Meet Truman Walker
Truman took three years of Let's Play Music lessons with teacher Tina Gosney in Eagle, Idaho. After graduation, he continued to study piano lessons with local teachers Launette Shaw and then Suzy Clive. Truman says, "Suzy is a very accomplished pianist and an amazing teacher who has taught me a lot. Let's Play Music helped me with the basics so that I could learn really quickly when I started with Suzy and started learning more classical music."
Truman learned that when working on specific piano pieces, attending master classes with different experts like Brandon Stewart, Andrew von Oeyen, Dr. Renato Fabbro, and Jason Lyle Black really helped him master his work and prepare for competitions.
Truman's consistent work and training has led him to success in several fun and challenging venues, including:
2013 Apple Blossom Festival Music Competition, Payette, Idaho - Junior Division, First Place. Original composition, Good King vs. Evil King.
Treasure Valley Music Teachers Association Sonatina Competition
- 2014 - Level 4 - First Place
- 2015 - Level 7 - First Place
- 2016 - Level 10 - First Place
2016 Meridian Symphony Orchestra Young Artists Competition, Junior Division (10-14 yrs), Second Place, performing Concerto No. 8 in C Major by W.A. Mozart
2016 Spokane Piano Competition
-Baroque/Classical Division - First Place, Performing Sonata in E Major by Domenico Scarlatti
-Modern/Impressionist Division - First Place, Performing Bagatelle No. 10, Op No. 5 by Alexander Tcherepnin
Question and Answer with Truman
Gina: How do you imagine things might have turned out differently for you if you did not do LPM, if you had just gone straight to your piano lessons?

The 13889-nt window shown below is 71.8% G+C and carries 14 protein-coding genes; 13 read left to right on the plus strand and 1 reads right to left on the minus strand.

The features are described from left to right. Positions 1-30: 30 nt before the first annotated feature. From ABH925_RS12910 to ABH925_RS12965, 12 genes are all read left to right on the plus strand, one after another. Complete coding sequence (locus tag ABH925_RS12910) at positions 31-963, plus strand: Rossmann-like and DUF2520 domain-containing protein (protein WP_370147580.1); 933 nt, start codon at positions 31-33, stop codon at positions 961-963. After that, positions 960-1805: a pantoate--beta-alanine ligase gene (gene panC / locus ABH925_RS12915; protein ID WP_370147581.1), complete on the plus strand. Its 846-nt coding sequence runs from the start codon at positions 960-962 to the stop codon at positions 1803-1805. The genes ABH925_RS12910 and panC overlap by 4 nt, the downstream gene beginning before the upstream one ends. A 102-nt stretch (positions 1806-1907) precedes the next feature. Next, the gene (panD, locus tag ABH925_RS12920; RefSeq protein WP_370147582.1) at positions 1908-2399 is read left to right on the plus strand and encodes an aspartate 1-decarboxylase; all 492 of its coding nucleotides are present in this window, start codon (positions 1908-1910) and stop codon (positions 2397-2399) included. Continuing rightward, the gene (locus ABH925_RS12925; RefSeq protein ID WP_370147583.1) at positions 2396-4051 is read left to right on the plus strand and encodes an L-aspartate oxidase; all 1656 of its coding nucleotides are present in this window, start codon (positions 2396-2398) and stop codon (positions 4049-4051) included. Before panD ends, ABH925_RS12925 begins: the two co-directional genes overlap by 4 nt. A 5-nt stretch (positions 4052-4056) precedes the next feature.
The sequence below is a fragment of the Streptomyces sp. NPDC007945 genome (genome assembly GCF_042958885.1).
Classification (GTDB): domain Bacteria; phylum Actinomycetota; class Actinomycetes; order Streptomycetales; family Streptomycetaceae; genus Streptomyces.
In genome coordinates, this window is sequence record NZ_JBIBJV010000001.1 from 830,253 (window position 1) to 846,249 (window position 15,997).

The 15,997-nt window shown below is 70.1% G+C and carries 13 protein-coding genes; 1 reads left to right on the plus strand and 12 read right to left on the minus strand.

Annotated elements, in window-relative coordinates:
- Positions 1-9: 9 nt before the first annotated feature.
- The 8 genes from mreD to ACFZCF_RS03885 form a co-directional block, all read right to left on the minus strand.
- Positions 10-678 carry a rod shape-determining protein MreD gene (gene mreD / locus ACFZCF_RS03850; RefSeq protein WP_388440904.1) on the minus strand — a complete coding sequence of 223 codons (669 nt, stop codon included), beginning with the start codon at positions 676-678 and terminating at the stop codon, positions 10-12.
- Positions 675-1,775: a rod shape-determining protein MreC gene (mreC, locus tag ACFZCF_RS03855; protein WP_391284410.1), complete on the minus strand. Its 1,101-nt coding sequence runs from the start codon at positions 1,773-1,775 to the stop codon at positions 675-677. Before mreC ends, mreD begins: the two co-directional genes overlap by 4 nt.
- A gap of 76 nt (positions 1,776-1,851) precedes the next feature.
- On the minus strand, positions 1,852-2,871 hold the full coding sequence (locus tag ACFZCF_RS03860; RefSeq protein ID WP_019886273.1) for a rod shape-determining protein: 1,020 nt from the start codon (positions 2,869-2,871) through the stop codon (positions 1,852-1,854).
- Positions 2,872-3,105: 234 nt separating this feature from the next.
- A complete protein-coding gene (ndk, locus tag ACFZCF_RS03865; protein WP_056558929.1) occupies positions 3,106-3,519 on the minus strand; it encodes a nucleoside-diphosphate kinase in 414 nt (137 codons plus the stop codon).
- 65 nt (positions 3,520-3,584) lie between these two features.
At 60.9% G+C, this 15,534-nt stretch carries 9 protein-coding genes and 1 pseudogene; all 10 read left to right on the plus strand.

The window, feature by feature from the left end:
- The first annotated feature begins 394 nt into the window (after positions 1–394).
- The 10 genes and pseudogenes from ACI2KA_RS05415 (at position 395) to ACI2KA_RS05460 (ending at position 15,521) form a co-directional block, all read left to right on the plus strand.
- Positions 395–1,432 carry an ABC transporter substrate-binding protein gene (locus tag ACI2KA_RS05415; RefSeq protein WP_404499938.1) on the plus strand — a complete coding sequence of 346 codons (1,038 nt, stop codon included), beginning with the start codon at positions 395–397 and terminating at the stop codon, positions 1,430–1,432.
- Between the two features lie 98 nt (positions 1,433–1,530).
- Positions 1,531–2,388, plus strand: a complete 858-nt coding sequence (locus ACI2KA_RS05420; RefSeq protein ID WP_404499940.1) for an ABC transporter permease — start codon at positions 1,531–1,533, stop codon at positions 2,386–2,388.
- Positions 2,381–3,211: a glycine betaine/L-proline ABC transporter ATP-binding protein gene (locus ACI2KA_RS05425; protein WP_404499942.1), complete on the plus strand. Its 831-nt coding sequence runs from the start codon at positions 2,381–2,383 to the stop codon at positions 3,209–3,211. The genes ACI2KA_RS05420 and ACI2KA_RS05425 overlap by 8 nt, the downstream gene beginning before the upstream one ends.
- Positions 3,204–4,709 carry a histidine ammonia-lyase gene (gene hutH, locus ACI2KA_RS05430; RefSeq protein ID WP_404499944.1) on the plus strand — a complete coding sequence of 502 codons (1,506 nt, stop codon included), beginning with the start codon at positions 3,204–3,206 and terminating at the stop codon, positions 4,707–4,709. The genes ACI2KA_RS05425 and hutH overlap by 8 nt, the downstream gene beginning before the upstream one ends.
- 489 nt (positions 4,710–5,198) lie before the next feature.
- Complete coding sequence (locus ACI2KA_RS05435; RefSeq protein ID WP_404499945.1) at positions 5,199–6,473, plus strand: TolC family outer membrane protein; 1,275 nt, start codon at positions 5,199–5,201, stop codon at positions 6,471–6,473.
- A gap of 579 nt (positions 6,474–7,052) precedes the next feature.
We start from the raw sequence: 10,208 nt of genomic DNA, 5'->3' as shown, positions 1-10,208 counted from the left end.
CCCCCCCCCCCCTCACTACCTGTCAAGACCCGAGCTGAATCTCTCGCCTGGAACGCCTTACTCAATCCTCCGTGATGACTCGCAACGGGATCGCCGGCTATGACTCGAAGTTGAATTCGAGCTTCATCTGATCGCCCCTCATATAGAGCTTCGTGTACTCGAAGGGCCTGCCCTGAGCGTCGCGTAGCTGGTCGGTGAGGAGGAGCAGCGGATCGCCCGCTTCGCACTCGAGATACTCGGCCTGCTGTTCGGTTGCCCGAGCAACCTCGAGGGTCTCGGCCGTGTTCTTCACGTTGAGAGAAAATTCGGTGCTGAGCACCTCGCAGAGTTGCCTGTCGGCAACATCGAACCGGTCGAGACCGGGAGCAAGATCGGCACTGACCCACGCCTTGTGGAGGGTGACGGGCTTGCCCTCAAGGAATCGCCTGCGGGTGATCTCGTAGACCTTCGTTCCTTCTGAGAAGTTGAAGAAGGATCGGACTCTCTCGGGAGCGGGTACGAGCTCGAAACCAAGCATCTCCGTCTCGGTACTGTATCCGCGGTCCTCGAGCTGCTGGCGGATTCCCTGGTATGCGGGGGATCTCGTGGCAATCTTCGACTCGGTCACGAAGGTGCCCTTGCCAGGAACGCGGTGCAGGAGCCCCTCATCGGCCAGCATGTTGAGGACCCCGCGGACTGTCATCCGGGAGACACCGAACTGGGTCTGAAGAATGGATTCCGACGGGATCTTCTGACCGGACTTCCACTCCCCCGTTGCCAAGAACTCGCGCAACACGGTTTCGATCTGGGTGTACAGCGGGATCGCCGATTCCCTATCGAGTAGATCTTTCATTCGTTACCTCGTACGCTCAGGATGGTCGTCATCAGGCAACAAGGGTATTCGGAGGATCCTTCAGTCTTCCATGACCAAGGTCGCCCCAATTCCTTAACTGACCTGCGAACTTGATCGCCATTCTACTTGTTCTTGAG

Truman: Music wouldn't be as fun. I wouldn't have been as excited for just piano lessons. LPM helped me learn how to love music and express myself. LPM helped me do things I wouldn't be able to do, like compose songs. Now I have composed five piano pieces and performed them at different recitals and events.
Gina: Do you ever get discouraged or bored or tired when you are practicing?
Truman: YES! But I get over it by thinking about why I love it and what I want to accomplish. I also think about how practicing makes my pieces turn out better, and that gives me motivation to keep trying. I practice 2.5 hours every day. I have to think about my goals a lot so I can keep working hard.
Gina: Wow! 2.5 hours. What does that practice routine look like?
Truman: Ms. Clive has helped me break my practice sessions down into 7 parts. First, I review my goals for the day and list what I want to finish during that practice session. Second, I play through some of my repertoire so I keep my pieces fresh. Third, I work on technique by doing Hannon exercises or "power fingers" to strengthen my fingers, hands and arms. Fourth, I do scales to learn and memorize key signatures. Fifth, I play through LDS Hymns so I can help with the music in my church congregation. Sixth, I practice sight reading and work on musical theory workbooks. Seventh, I get to work on memorizing and playing my major piano pieces that I am preparing for performances, competitions or just for fun to challenge myself.
Gina: How do you go about writing a song?
Truman: First I think of one main idea and the key signature I want to use. Then I think of things that sound original and I piece them together and smooth them out to make a song. I have written pieces about family trips we've taken and other things. I have also written a song for my older sister who accidentally hit a wrong chord in her piano practice one day. She liked the chord and asked me to write a song using that chord as the main idea. That was fun.
Now I have written 5 pieces. After the LPM composition, I continued to build on that song and it helped me win $50 at the Apple Blossom Festival. Here's a piece I composed called Living Water.
Gina:Can you tell me about one of your musical memories?
Truman: One Sunday night when I was 9 years-old, our family was sitting together in the piano room listening to me play. They started asking me about how I write songs and how the music comes to me. Then my older brother, David, and sisters, Anna Mae & Katelyn, started playing a game with me. They would give me an idea, like 'standing next to a waterfall' and I would play a mini-song for them that created a feeling like they were experiencing the idea they came up with. We did this for about an hour that night and it was a fun memory for our family.